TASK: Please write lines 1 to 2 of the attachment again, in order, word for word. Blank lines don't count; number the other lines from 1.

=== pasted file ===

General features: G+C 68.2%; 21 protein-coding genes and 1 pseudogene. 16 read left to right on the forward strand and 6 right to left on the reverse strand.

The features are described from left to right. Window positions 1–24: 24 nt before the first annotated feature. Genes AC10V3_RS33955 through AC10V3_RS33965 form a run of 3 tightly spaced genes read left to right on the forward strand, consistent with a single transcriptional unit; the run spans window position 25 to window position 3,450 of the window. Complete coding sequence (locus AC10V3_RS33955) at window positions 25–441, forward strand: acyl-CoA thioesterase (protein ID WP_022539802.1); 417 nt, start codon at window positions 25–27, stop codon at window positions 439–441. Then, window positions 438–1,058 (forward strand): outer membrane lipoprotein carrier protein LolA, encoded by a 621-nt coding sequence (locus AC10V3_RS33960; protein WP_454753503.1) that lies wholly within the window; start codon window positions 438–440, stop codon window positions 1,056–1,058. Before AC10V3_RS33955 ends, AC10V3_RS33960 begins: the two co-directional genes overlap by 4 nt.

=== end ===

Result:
General features: G+C 68.2%; 21 protein-coding genes and 1 pseudogene. 16 read left to right on the forward strand and 6 right to left on the reverse strand.

The features are described from left to right. Window positions 1–24: 24 nt before the first annotated feature. Genes AC10V3_RS33955 through AC10V3_RS33965 form a run of 3 tightly spaced genes read left to right on the forward strand, consistent with a single transcriptional unit; the run spans window position 25 to window position 3,450 of the window. Complete coding sequence (locus AC10V3_RS33955) at window positions 25–441, forward strand: acyl-CoA thioesterase (protein ID WP_022539802.1); 417 nt, start codon at window positions 25–27, stop codon at window positions 439–441. Then, window positions 438–1,058 (forward strand): outer membrane lipoprotein carrier protein LolA, encoded by a 621-nt coding sequence (locus AC10V3_RS33960; protein WP_454753503.1) that lies wholly within the window; start codon window positions 438–440, stop codon window positions 1,056–1,058. Before AC10V3_RS33955 ends, AC10V3_RS33960 begins: the two co-directional genes overlap by 4 nt.